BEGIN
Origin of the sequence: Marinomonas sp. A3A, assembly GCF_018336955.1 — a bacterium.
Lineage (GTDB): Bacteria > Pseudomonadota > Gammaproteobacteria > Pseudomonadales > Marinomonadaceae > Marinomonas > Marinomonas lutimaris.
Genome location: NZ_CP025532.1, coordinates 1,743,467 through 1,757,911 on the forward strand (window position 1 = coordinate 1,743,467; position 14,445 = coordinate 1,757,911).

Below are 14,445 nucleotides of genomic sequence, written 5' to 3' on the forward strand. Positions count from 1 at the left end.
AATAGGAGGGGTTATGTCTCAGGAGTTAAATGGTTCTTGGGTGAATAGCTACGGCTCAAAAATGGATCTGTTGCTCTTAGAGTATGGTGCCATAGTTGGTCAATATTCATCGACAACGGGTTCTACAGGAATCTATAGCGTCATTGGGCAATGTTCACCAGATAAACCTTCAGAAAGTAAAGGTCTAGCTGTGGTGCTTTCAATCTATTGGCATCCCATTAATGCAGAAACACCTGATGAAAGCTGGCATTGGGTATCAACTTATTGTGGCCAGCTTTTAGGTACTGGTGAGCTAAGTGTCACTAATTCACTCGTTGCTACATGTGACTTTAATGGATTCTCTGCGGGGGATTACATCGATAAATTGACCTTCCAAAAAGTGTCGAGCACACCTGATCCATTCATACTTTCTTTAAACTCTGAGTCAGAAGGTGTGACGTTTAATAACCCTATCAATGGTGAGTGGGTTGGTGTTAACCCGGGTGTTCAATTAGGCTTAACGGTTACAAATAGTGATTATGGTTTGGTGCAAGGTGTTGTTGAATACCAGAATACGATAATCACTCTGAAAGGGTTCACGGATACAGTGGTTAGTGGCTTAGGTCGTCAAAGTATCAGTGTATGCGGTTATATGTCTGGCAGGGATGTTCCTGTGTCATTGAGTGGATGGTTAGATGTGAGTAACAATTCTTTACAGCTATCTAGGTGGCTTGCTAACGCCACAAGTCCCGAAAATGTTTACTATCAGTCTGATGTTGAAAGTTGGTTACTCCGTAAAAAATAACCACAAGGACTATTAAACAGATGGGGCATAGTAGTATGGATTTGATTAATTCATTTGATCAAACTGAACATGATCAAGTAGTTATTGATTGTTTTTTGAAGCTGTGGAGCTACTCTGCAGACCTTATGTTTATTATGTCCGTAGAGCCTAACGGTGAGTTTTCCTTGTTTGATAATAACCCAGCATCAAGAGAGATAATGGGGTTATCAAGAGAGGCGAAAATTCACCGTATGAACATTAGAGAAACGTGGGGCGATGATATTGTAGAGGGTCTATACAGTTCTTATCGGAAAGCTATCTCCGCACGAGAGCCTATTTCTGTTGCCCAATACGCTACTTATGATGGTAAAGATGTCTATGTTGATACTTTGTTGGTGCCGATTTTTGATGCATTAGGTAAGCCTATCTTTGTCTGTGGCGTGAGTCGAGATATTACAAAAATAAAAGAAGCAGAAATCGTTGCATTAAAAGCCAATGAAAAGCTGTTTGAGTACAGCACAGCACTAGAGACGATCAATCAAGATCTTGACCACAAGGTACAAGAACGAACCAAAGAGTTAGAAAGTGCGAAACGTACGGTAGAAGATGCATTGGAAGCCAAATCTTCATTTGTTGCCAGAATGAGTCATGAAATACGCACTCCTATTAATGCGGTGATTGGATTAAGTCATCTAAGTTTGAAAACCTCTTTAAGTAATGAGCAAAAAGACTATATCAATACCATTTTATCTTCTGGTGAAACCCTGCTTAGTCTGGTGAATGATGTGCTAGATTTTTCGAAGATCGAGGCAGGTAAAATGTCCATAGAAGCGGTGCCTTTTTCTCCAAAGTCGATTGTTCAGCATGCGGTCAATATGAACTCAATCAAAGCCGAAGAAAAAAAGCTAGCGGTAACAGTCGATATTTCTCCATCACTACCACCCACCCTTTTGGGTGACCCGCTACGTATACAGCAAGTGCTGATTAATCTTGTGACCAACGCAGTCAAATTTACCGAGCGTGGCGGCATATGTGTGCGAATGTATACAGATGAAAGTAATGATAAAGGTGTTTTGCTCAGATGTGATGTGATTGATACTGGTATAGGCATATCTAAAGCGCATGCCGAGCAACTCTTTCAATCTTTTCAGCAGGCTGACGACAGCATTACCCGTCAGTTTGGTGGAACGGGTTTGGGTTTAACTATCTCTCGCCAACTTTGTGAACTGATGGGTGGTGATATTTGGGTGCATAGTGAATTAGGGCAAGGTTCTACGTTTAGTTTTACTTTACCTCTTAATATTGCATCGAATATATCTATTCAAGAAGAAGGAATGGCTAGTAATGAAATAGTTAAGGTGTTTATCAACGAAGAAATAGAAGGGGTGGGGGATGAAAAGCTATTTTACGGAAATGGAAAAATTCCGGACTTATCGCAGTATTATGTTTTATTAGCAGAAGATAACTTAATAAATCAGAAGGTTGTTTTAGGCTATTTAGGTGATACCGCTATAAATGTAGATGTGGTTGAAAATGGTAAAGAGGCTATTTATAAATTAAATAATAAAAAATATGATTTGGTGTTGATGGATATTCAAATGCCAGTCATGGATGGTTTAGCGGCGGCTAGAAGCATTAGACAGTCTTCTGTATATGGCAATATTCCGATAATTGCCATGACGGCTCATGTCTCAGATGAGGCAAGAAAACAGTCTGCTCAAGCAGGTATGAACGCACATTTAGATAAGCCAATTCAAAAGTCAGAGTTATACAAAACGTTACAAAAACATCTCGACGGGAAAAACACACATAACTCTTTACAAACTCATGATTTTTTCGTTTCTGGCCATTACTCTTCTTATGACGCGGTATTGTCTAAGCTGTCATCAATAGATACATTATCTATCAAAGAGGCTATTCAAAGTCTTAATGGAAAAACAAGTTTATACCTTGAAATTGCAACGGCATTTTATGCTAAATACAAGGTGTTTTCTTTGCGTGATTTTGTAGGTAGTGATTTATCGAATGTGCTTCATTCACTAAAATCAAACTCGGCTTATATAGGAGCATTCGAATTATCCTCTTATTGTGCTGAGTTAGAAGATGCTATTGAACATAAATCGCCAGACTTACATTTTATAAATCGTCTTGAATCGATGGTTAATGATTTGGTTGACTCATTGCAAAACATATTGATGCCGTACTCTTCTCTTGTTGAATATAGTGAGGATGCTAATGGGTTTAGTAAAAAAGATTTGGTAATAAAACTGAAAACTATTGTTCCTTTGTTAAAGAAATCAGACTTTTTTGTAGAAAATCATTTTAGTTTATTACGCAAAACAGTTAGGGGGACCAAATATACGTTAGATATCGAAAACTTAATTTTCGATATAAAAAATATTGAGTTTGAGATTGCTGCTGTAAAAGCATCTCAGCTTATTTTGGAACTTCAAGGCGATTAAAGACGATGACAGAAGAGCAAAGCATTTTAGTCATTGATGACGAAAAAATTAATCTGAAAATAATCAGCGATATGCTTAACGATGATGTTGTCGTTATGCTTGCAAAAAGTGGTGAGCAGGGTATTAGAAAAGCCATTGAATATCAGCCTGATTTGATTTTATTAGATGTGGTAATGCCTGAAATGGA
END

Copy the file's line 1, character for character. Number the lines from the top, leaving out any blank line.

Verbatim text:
Origin of the sequence: Marinomonas sp. A3A, assembly GCF_018336955.1 — a bacterium.